TV's best thrive on the passion of small auds

Hard as it is to believe, today marks the 13th anniversary of Brandon Tartikoff’s death. Savvy as NBC’s irrepressible programming guru was, he couldn’t possibly have foreseen how much TV would become a pay-to-view business.

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A few years after leaving NBC, however, Tartikoff articulated maxims for successful programming in a piece for the Los Angeles Times. One of them, “Every show should be somebody’s favorite show,” anticipated the benefits of having series forge a truly passionate connection with some portion of the audience.

In the context of this weekend’s Emmy Awards, there are grounds to cheer what may be called the prestige premium. As Tartikoff suggested, there is value in having a base fervently devoted to your show, even if they represent a relatively tiny group trying to get their voices heard — a bit like Dr. Seuss’ denizens of Whoville.

This wasn’t always the case. For years, critics and sophisticated TV viewers (a term that’s no longer an oxymoron) chafed at the tyranny of Nielsen ratings and lamented the populace’s unrefined tastes. Network television was somewhat unfairly perceived as catering to the “lowest common denominator,” but in its earlier days as a truly mass medium, a guiding principle was “least objectionable programming,” a concept devised in the 1960s by NBC exec Paul Klein.

Klein reinforced the idea of TV as a passive medium; the networks’ only fear involved actively driving audience away. While there’s still a modicum of truth in that — and certainly an appetite for the familiar — sheer inertia is hardly a winning prescription in an era of countless channels, DVRs and remote controls.

Even so, prestige has never guaranteed survival — and at times has done little to help keep anointed series viable.

“Arrested Development” won Emmys and got axed for low ratings. “The Wire” amassed rhapsodic reviews and couldn’t get arrested, even by HBO’s standards. As recently as the 1990s, then-NBC chief Don Ohlmeyer colorfully dismissed the approbation of TV critics as having the same utility as “teats on a bull.”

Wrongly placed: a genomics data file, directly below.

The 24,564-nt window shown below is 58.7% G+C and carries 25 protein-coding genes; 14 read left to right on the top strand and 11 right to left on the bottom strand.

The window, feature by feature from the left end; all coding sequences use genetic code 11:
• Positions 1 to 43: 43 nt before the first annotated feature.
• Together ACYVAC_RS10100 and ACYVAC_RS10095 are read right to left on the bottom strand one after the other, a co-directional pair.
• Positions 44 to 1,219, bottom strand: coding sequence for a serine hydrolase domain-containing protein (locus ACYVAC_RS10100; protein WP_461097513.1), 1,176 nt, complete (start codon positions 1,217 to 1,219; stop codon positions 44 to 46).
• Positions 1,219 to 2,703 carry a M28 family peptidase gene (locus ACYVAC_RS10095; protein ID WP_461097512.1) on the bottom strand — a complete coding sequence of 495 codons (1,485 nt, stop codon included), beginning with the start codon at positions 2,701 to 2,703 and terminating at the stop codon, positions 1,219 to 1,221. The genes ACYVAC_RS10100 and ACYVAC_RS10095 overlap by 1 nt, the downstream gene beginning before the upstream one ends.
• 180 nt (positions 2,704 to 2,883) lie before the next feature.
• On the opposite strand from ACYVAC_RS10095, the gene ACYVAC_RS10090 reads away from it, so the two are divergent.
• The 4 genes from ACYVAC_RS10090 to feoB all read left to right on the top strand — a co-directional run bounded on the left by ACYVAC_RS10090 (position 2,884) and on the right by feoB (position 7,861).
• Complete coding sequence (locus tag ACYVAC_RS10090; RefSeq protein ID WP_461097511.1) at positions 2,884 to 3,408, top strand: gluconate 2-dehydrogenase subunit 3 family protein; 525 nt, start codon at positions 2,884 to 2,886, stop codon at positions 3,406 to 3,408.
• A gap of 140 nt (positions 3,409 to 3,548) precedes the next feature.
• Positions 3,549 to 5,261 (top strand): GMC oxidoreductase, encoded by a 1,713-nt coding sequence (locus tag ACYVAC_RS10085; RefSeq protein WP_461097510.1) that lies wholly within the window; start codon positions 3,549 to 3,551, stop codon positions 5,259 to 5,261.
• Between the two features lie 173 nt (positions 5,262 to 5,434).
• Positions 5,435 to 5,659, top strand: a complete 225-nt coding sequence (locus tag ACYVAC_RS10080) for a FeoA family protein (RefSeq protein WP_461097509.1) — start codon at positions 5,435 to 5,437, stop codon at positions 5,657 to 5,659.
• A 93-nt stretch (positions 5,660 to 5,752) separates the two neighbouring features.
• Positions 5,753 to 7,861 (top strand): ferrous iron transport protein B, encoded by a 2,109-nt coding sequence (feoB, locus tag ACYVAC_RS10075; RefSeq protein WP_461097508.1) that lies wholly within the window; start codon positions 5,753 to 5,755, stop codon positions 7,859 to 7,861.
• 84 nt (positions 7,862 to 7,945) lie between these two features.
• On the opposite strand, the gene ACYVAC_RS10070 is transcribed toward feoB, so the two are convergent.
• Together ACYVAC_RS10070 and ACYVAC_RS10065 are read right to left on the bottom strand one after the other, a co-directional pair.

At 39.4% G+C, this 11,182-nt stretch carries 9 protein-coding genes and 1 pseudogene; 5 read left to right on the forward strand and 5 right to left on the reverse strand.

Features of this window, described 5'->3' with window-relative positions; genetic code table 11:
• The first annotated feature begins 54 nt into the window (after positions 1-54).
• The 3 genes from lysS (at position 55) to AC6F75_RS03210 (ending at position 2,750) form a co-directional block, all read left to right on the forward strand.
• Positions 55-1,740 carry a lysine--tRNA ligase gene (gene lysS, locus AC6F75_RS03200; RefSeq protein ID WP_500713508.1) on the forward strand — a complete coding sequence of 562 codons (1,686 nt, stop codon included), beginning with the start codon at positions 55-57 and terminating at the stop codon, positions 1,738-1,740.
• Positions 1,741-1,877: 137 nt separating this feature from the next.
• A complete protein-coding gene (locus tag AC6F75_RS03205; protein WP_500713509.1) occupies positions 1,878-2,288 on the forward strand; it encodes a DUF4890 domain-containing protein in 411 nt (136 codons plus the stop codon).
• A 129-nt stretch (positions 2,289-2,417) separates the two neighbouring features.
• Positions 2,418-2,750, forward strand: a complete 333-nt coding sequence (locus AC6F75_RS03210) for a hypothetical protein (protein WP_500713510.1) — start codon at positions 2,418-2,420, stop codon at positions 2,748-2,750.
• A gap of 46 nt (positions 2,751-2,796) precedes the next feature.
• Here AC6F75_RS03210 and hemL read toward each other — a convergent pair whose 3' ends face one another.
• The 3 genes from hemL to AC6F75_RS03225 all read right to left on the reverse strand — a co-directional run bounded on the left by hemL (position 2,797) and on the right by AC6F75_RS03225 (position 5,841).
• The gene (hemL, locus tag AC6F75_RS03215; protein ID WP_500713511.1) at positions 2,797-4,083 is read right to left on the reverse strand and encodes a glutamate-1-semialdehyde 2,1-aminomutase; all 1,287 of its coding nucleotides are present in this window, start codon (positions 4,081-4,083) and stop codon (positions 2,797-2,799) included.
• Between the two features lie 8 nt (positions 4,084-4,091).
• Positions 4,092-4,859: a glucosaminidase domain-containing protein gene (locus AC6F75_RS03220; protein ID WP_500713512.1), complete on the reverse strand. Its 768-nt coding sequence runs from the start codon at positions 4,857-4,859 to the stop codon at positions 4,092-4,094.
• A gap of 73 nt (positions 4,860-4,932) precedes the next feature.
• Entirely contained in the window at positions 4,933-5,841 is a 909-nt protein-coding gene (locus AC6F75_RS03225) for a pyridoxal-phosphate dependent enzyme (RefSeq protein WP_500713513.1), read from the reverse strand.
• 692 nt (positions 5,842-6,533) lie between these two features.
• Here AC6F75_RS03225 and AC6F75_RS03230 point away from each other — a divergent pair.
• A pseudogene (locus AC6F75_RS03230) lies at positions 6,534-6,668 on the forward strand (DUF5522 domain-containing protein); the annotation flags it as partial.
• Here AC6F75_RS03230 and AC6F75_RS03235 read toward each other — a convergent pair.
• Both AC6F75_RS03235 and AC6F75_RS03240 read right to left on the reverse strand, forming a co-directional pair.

Today, however, a number of low-rated programs have managed stays of execution predicated largely on their quality. “Friday Night Lights” and now “Damages,” for example, endured thanks to the patronage of DirecTV, which reaches less than a sixth of U.S. homes.

Put to the ultimate test, people will pay for programs they really like. In a release timed to the Emmys, Amazon.com noted that some of TV’s most prestigious series (among them “Dexter,” “Lost” and now “Glee”) rank among the site’s bestselling titles.

This dynamic has allowed some series to achieve Lazarus-like returns on the strength of dedicated fans — most famously, perhaps, “Family Guy,” but more recently “Futurama.”

A program’s value can also manifest itself in more nebulous yet equally significant ways — including the way perceived quality reinforces positive feels about anteing up for pay channels or even basic-cable outlets.

Consider Rainbow Media’s recent dispute with AT&T U-Verse over fees for its networks, which include AMC. It just so happened the prospect of that cable channel suddenly disappearing occurred shortly before the fourth season of “Mad Men.”

While “Mad Men” isn’t a huge hit in terms of overall ratings, fans who are also AT&T subscribers would have doubtless screamed bloody murder had they been deprived access to the show. Rainbow cited the threat to “Mad Men” but also noted in a press release that WE channel viewers might miss “Bridezillas” and “My Fair Wedding.”

Not surprisingly, the media weren’t exactly galvanized by those titles, churning out headlines like “Spat Puts ‘Mad Men’ at Risk” and “AT&T’s U-Verse May Drop AMC Before ‘Mad Men’ Premiere.”

Ohlmeyer was hardly alone in his conviction that critical adulation had an unfortunate correlation with premature death, and at times, that’s still the case.

Yet one reason Tartikoff remains such an indelible character is that he famously embraced the low as well as the high — loving “The A-Team” and “ALF,” in their way, every bit as much as “Cheers” and “Hill Street Blues.” And there’s certainly room for both.

In a bottom-line-oriented business, the bottom line is there are new avenues to support quality — and if that’s as simple as paying for “Damages” or keeping the “Friday Night Lights” on, that’s still something to celebrate.

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